The once-in-a-decade process of counting all Americans redistributes political power based on where in the country people have moved. States that lose seats are not necessarily losing population, but are growing more slowly than the nation as a whole.

That was the case for California. For most of the 20th century, the Golden State was consistently among the fastest growing in the nation. Birthrates were rising, immigrants were flowing in as was a steady stream of people from other states. But over the past 30 years, its growth has slowed, in large part because of an exodus of residents to states with lower costs and booming economies like Texas and Nevada. Then, over the past decade, a falling birthrate and sharp slowdown in immigration caused the state to slip behind the nation.

According to estimates released in 2020, California had 10% fewer births in the 2010s than in the 2000s and took in 44% fewer immigrants.Idaho was one of the fastest growers and much of its growth was fueled by transplants from California, previous data show.

When Rachel Abroms and her husband, a psychologist with the Department of Defense, began looking for houses to buy in Coronado, on a peninsula in the San Diego Bay, a few years ago, even a starter home of about 1,500 square feet cost around 1 million dollars. So when her husband was offered a position in Boise, Idaho, they decided to move. They eventually bought a house that was twice as big for half the price.


“It’s more space,” said Abroms of the house that they bought in 2019. As for Boise, “it’s small and it’s manageable, and it’s pleasant.”

Another defining feature of the decade was the fall in immigration. Flows of immigrants had been rising for years, since a modern low in the 1970s. But they mostly leveled off after the Great Recession in 2008, and went into decline during the coronavirus pandemic, said Jeffrey Passel, senior demographer at the Pew Research Center.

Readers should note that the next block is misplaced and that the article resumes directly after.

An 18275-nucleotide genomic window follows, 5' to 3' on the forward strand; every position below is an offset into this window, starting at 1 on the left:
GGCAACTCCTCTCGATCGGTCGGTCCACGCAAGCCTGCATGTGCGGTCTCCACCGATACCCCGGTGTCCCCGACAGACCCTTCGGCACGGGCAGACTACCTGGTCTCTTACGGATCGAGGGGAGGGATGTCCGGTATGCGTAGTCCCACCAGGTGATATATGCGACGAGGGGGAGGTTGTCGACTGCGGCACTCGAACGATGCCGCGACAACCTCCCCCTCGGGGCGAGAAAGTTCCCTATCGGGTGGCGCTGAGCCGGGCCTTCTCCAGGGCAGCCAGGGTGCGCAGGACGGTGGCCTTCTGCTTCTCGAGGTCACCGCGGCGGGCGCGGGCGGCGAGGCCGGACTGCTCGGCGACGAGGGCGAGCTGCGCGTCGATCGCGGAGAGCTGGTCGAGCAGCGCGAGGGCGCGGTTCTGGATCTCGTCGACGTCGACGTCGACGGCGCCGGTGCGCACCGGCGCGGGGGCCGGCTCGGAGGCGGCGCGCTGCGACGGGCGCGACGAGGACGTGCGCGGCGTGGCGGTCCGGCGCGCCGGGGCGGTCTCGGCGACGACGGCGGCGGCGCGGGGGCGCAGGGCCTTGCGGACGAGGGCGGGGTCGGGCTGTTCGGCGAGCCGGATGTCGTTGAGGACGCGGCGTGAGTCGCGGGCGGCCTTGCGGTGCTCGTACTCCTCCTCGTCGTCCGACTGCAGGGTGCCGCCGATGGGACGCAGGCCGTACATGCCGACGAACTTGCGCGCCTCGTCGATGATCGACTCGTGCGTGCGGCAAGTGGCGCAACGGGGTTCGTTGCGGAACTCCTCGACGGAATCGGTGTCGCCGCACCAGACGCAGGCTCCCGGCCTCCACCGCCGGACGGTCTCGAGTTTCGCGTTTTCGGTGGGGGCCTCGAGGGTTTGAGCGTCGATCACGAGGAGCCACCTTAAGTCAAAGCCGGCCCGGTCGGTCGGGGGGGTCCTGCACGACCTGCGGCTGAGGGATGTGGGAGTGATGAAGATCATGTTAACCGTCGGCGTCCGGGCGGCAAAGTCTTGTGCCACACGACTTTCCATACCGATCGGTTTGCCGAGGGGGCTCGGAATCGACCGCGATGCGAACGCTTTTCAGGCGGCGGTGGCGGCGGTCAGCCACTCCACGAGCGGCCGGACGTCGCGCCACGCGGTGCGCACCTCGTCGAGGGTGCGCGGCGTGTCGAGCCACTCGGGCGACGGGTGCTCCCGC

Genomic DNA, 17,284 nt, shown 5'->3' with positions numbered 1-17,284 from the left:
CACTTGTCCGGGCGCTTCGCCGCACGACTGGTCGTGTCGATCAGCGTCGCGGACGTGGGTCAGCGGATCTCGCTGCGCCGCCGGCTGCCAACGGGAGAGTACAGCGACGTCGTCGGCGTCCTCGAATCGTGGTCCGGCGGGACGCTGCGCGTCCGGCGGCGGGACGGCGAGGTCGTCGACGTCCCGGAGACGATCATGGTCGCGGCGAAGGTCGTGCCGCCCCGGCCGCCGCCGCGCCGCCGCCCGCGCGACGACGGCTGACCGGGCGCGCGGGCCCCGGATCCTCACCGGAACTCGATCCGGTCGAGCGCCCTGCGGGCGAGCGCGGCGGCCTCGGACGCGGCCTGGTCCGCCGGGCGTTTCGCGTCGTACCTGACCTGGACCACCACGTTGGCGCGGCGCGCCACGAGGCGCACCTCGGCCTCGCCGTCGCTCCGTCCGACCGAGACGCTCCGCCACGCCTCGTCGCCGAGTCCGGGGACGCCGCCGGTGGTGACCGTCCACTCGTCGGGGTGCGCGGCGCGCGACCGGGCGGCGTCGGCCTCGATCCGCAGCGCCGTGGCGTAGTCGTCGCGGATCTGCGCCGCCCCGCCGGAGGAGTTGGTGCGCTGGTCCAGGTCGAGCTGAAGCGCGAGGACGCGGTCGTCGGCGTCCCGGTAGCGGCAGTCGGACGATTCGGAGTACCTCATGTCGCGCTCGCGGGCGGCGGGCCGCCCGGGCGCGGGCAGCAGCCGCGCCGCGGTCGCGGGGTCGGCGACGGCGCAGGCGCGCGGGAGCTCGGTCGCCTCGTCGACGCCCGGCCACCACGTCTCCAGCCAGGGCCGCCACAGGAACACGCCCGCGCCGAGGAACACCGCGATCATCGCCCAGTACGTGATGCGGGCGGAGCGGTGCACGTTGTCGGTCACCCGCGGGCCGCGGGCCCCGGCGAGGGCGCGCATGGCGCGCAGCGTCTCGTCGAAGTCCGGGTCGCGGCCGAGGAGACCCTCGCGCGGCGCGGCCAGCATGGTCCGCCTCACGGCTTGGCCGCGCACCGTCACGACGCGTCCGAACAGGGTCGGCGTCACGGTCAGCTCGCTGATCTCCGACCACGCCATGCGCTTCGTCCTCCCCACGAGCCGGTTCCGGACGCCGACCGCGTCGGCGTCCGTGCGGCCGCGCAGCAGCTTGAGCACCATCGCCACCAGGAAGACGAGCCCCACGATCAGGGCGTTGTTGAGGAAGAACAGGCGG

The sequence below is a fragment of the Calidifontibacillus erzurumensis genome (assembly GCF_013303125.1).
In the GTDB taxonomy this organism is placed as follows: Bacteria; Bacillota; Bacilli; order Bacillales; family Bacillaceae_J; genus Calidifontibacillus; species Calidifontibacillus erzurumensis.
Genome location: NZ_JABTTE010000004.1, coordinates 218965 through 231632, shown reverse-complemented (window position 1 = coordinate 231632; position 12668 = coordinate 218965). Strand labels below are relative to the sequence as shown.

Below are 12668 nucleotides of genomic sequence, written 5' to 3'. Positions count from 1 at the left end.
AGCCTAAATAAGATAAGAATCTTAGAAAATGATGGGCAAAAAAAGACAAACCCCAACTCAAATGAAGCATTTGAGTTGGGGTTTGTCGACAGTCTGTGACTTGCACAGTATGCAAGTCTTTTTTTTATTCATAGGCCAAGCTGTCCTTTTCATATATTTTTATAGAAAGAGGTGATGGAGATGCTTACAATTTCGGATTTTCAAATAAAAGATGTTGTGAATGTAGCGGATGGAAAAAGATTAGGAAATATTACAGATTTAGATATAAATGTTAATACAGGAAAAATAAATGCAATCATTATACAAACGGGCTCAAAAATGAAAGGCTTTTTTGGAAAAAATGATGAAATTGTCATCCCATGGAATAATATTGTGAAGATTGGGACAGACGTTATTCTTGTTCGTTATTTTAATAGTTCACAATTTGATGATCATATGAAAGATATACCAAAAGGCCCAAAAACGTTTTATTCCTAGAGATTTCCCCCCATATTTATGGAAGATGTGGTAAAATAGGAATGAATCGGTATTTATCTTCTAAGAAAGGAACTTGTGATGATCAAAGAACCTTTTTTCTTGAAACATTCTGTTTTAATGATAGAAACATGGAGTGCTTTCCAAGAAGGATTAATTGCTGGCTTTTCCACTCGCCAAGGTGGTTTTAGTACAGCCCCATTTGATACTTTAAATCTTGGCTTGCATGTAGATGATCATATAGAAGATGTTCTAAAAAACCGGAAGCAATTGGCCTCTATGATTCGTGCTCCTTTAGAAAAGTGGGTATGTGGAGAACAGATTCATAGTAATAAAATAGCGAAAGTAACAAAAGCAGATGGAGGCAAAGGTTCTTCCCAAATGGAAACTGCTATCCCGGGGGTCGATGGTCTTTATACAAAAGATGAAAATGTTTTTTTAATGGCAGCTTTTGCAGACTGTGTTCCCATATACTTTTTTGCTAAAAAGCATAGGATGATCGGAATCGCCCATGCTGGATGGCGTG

Passel said the drivers were a worsening economy in the United States and tougher enforcement on the border with Mexico, especially after 2010. Also important, he said, were Mexico’s improving economy and its own lower birthrate.

“The change in the Mexican flows is really what caused immigration to level off,” Passel said, noting that Mexico had been the biggest source of immigration to the United States for years. He has calculated that, throughout the decade, there were more unauthorized Mexican immigrants leaving the United States than arriving.

The tapering of immigration overall has added to population woes in some states. Over the past decade, three had outright population declines: West Virginia, Mississippi and Illinois.

Illinois came close to breaking even, but still lost. Compared to the century’s first decade, Illinois had 15% fewer births and lost nearly 40% more residents to other states. Between 1990 and 2010, the state’s foreign-born population doubled to 1.8 million, but there was little growth after that. The state lost a congressional seat in the previous decennial census as well.


Population loss in Illinois has been felt most acutely in rural counties, particularly in the southern part of the state. Towns that were once thriving from manufacturing and the coal industry have seen residents gradually move away in search of jobs, and remaining residents say the quality of life has suffered as restaurants and other businesses have closed.

The Chicago area has been mostly flat in population in recent years, through an exodus of Black families from the city and a decline in immigration has caused alarm. The Chicago Metropolitan Agency for Planning, a regional planning group, said in a recent report that Illinois residents leave most frequently for Indiana, Florida, Texas, California and Wisconsin.

The final driver of the country’s extraordinarily sluggish growth over the past decade is a stubbornly persistent decline in the birthrate that has surprised demographers and prompted a debate over whether the delay in childbearing is a permanent new fixture in the lives of American women.

Aging populations can mean higher burdens for elder care, and slower labor force growth, with broad implications for the economy and the social safety net. But population slowdowns can also mean an improved outlook for the climate, said Lee, who is also an economist. And fertility declines also reflect women’s rising roles as professionals and labor force participants.

It is far from clear, Lee said, where the birthrate decline that has taken hold in many rich countries, and now, it seems, in the United States, is leading.

“It’s uncharted waters,” he said. “The consequences of low fertility are still unfolding.”